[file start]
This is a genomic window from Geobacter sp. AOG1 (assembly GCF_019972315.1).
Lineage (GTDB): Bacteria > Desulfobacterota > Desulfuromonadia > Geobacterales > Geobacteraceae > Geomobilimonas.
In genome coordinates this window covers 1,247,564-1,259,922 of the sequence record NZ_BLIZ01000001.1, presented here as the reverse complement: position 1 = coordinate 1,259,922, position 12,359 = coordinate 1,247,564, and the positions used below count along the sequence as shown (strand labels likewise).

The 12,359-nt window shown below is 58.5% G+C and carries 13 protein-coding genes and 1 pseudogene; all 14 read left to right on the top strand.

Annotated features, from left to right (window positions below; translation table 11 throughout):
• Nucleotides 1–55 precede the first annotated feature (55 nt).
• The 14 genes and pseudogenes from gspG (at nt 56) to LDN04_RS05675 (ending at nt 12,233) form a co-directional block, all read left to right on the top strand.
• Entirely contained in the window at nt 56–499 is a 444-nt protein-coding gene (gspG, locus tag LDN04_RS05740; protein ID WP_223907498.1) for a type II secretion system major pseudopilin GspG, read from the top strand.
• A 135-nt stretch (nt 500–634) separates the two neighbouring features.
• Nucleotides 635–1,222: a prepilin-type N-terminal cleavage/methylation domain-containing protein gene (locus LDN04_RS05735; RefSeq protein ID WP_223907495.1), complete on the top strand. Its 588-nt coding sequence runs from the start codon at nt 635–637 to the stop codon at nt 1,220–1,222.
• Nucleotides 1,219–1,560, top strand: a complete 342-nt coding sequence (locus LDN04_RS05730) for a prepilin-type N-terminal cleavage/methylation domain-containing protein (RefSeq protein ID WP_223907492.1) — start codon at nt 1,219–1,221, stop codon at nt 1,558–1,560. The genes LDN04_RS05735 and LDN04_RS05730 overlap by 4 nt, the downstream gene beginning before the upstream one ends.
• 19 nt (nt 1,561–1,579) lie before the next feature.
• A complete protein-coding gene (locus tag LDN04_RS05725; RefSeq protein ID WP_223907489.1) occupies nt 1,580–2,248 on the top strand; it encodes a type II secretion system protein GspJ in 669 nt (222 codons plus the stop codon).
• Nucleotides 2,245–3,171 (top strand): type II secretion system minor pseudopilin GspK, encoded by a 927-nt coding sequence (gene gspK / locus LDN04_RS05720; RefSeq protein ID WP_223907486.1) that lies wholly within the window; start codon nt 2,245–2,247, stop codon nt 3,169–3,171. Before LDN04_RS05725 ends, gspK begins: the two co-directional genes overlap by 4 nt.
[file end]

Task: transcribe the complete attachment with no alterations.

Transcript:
This is a genomic window from Geobacter sp. AOG1 (assembly GCF_019972315.1).
Lineage (GTDB): Bacteria > Desulfobacterota > Desulfuromonadia > Geobacterales > Geobacteraceae > Geomobilimonas.
In genome coordinates this window covers 1,247,564-1,259,922 of the sequence record NZ_BLIZ01000001.1, presented here as the reverse complement: position 1 = coordinate 1,259,922, position 12,359 = coordinate 1,247,564, and the positions used below count along the sequence as shown (strand labels likewise).

The 12,359-nt window shown below is 58.5% G+C and carries 13 protein-coding genes and 1 pseudogene; all 14 read left to right on the top strand.

Annotated features, from left to right (window positions below; translation table 11 throughout):
• Nucleotides 1–55 precede the first annotated feature (55 nt).
• The 14 genes and pseudogenes from gspG (at nt 56) to LDN04_RS05675 (ending at nt 12,233) form a co-directional block, all read left to right on the top strand.
• Entirely contained in the window at nt 56–499 is a 444-nt protein-coding gene (gspG, locus tag LDN04_RS05740; protein ID WP_223907498.1) for a type II secretion system major pseudopilin GspG, read from the top strand.
• A 135-nt stretch (nt 500–634) separates the two neighbouring features.
• Nucleotides 635–1,222: a prepilin-type N-terminal cleavage/methylation domain-containing protein gene (locus LDN04_RS05735; RefSeq protein ID WP_223907495.1), complete on the top strand. Its 588-nt coding sequence runs from the start codon at nt 635–637 to the stop codon at nt 1,220–1,222.
• Nucleotides 1,219–1,560, top strand: a complete 342-nt coding sequence (locus LDN04_RS05730) for a prepilin-type N-terminal cleavage/methylation domain-containing protein (RefSeq protein ID WP_223907492.1) — start codon at nt 1,219–1,221, stop codon at nt 1,558–1,560. The genes LDN04_RS05735 and LDN04_RS05730 overlap by 4 nt, the downstream gene beginning before the upstream one ends.
• 19 nt (nt 1,561–1,579) lie before the next feature.
• A complete protein-coding gene (locus tag LDN04_RS05725; RefSeq protein ID WP_223907489.1) occupies nt 1,580–2,248 on the top strand; it encodes a type II secretion system protein GspJ in 669 nt (222 codons plus the stop codon).
• Nucleotides 2,245–3,171 (top strand): type II secretion system minor pseudopilin GspK, encoded by a 927-nt coding sequence (gene gspK / locus LDN04_RS05720; RefSeq protein ID WP_223907486.1) that lies wholly within the window; start codon nt 2,245–2,247, stop codon nt 3,169–3,171. Before LDN04_RS05725 ends, gspK begins: the two co-directional genes overlap by 4 nt.